Count Alucard (read his name backwards) finds his way from Budapest to the swamps of the Deep South; his four nemeses are a medical doctor, a university professor, a jilted fiancé and the woman he loves.
Lon Chaney Jr.,
Baron Frankenstein is once again working with illegal medical experiments. Together with a young doctor, Karl and his fiancée Anna, they kidnap the mentally sick Dr. Brandt, to perform the ... See full summary »
A dead and frozen Baron Frankenstein is re-animated by his colleague Dr. Hertz proving to him that the soul does not leave the body on the instant of death. His lab assistant, young Hans, ... See full summary »
Wolf von Frankenstein returns to the Baronial manor from the United States with his wife Elsa and son Peter. He not made welcome by the locals who are still terrified of his father's works and the monster he created. The local Burgomaster gives him a sealed briefcase left by his father and inside, Wolf finds his father's scientific notes. At the manor house he meets his father's assistant Igor who has a surprise for him: the monster his father created is still alive, though in some sort of coma. Wolf's initial attempts to re-animate the creature seem to fail but when Peter says he saw a giant in the woods, it appears he's met success. When people are mysteriously killed in the village there is little doubt that the monster is responsible. Written by
At 99 minutes this was the longest English-language film in the classic Universal horror series (the Spanish version of Dracula (1931) [Drácula (1931)] was about five minutes longer). Most of the films had running times of less than 80 minutes, which served to increase the number of showings possible in theaters. See more »
When Inspector Krogh first warns Wolf Frankenstein to use the alarm bell to summon him he has no monocle. He has it in the camera angle with the two of them together but not in the close-up of the inspector. See more »
"Son of Frankenstein" is the third installment of Universal's long running Frankenstein series. It is also the longest running at 92 minutes and was given the biggest budget of all the Frankenstein films. Apparently Universal wanted this film to be their showpiece for 1939 and actually planned to film it in color. Unfortunately, the monster's makeup photographed a pale green and they went back to the old reliable black and white. With all the hoopla and first rate cast, this film comes up short of the first two in the series.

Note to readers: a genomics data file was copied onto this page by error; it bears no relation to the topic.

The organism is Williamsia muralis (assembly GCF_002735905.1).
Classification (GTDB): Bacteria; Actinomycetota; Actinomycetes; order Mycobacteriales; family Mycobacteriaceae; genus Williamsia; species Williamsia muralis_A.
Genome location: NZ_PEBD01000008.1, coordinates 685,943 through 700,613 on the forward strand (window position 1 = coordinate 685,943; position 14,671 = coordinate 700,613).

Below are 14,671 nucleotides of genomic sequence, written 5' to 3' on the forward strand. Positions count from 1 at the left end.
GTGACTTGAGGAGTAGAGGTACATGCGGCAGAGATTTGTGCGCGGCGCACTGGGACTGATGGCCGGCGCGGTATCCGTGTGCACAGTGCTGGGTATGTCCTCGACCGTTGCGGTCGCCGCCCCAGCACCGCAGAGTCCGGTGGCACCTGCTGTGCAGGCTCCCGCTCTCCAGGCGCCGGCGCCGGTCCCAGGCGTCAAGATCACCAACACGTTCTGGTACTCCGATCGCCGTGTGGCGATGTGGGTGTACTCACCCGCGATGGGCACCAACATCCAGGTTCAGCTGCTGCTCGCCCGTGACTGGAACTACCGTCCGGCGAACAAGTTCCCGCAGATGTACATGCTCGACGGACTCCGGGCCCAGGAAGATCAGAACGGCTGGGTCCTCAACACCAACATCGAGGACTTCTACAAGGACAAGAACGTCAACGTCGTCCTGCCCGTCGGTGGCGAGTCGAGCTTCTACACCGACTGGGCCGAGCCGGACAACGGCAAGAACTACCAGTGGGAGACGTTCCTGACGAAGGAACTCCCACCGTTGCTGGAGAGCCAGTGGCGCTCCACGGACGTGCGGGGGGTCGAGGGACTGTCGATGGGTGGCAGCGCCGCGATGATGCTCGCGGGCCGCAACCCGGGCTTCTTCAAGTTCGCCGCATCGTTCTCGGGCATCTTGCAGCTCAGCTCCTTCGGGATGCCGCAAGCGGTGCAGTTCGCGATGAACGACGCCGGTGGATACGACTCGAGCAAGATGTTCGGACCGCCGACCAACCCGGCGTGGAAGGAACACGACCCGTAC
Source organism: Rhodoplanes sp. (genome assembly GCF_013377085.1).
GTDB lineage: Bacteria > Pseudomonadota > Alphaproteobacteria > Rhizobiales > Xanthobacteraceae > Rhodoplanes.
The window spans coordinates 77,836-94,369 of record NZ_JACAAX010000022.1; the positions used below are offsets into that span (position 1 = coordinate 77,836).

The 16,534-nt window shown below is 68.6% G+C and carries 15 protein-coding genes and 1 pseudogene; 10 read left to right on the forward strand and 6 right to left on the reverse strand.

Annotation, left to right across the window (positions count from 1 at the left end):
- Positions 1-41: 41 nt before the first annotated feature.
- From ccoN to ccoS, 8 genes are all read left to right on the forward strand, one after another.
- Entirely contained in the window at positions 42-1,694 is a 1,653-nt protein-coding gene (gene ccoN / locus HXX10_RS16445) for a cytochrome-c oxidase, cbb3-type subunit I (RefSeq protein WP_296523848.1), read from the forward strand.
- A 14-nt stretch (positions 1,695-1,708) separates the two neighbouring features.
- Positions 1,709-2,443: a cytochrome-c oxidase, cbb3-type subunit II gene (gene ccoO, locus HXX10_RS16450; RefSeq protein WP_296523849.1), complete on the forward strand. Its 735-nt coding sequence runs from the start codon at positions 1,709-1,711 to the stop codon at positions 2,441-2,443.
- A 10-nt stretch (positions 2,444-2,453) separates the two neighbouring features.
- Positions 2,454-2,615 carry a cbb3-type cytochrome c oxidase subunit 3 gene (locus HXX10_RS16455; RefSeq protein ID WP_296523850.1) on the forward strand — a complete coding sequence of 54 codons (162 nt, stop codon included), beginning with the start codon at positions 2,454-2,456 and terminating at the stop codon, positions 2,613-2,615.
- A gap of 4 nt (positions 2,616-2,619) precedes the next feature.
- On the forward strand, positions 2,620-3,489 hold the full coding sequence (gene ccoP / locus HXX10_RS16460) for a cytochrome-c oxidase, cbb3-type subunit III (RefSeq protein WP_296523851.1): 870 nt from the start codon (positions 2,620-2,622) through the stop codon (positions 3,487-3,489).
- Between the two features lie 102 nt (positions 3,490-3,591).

The story picks up some years after the first two. Baron Wolf von Frankenstein (Basil Rathbone), the son of Henry, his wife Elsa (Josephine Hutchinson) and young son Peter (Donnie Dunagon) return to the family castle. The village resents him having not forgotten the carnage created by his father's creation. Lurking about the castle is the mysterious Ygor (Bela Lugosi) who harbors a deadly secret.
Frankenstein confronts Ygor who shows him that the monster (Boris Karloff) created by his father did not perish. Ygor explains that "He is my friend...he does things for me". We then learn that several prominent villagers have been mysteriously murdered and that the killer remains at large. Frankenstein gets his creative juices flowing and agrees to restore the monster to his full potential.
Unknown to Frankenstein, the monster has been in contact with his son and has been moving about. A suspicious police inspector (Lionel Atwill) begins to watch Frankenstein's movements. Realizing that Ygor is in control of the monster the Baron confronts him and.....
Director Rowland V. Lee takes over from James Whale as director and seems to favor dark shadowy geometric designs for his set pieces. Gone are the classic gothic creepy settings of the first two films. What we have are a sparsely furnished barn of a castle and only remnants of the glorious laboratories of the earlier films.
This was the final appearance for Karloff as the monster. Here, he is given little to do except to be Ygor's henchman. He no longer talks and invokes no pathos whatsoever. Rathbone is way over the top as usual, as the Baron. Lugosi, in his best part in years, steals the film. He is the real villain of the piece. Given the time of the film, Lionel Atwill's character seems to be a lampoon of a German officer. And poor old Dwight Frye, wasted again, appears in the crowd as a villager.
After this film the series would degenerate into "B" status with running times of just over an hour.
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